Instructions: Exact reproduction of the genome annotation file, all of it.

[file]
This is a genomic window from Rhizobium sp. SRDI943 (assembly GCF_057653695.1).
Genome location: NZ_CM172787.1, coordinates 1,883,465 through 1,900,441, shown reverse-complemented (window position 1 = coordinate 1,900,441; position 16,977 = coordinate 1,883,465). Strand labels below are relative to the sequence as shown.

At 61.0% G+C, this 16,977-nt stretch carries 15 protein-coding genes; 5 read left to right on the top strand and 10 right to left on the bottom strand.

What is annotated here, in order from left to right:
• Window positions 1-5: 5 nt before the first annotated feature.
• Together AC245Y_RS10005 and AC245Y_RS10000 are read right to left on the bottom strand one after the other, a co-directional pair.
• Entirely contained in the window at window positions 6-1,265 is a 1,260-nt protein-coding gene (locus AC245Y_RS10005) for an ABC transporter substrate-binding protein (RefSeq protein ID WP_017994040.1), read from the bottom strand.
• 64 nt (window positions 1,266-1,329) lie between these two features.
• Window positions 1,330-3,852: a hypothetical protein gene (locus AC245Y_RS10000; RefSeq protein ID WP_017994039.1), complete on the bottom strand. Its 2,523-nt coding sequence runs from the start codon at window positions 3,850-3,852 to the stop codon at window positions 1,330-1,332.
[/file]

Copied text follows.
This is a genomic window from Rhizobium sp. SRDI943 (assembly GCF_057653695.1).
Genome location: NZ_CM172787.1, coordinates 1,883,465 through 1,900,441, shown reverse-complemented (window position 1 = coordinate 1,900,441; position 16,977 = coordinate 1,883,465). Strand labels below are relative to the sequence as shown.

At 61.0% G+C, this 16,977-nt stretch carries 15 protein-coding genes; 5 read left to right on the top strand and 10 right to left on the bottom strand.

What is annotated here, in order from left to right:
• Window positions 1-5: 5 nt before the first annotated feature.
• Together AC245Y_RS10005 and AC245Y_RS10000 are read right to left on the bottom strand one after the other, a co-directional pair.
• Entirely contained in the window at window positions 6-1,265 is a 1,260-nt protein-coding gene (locus AC245Y_RS10005) for an ABC transporter substrate-binding protein (RefSeq protein ID WP_017994040.1), read from the bottom strand.
• 64 nt (window positions 1,266-1,329) lie between these two features.
• Window positions 1,330-3,852: a hypothetical protein gene (locus AC245Y_RS10000; RefSeq protein ID WP_017994039.1), complete on the bottom strand. Its 2,523-nt coding sequence runs from the start codon at window positions 3,850-3,852 to the stop codon at window positions 1,330-1,332.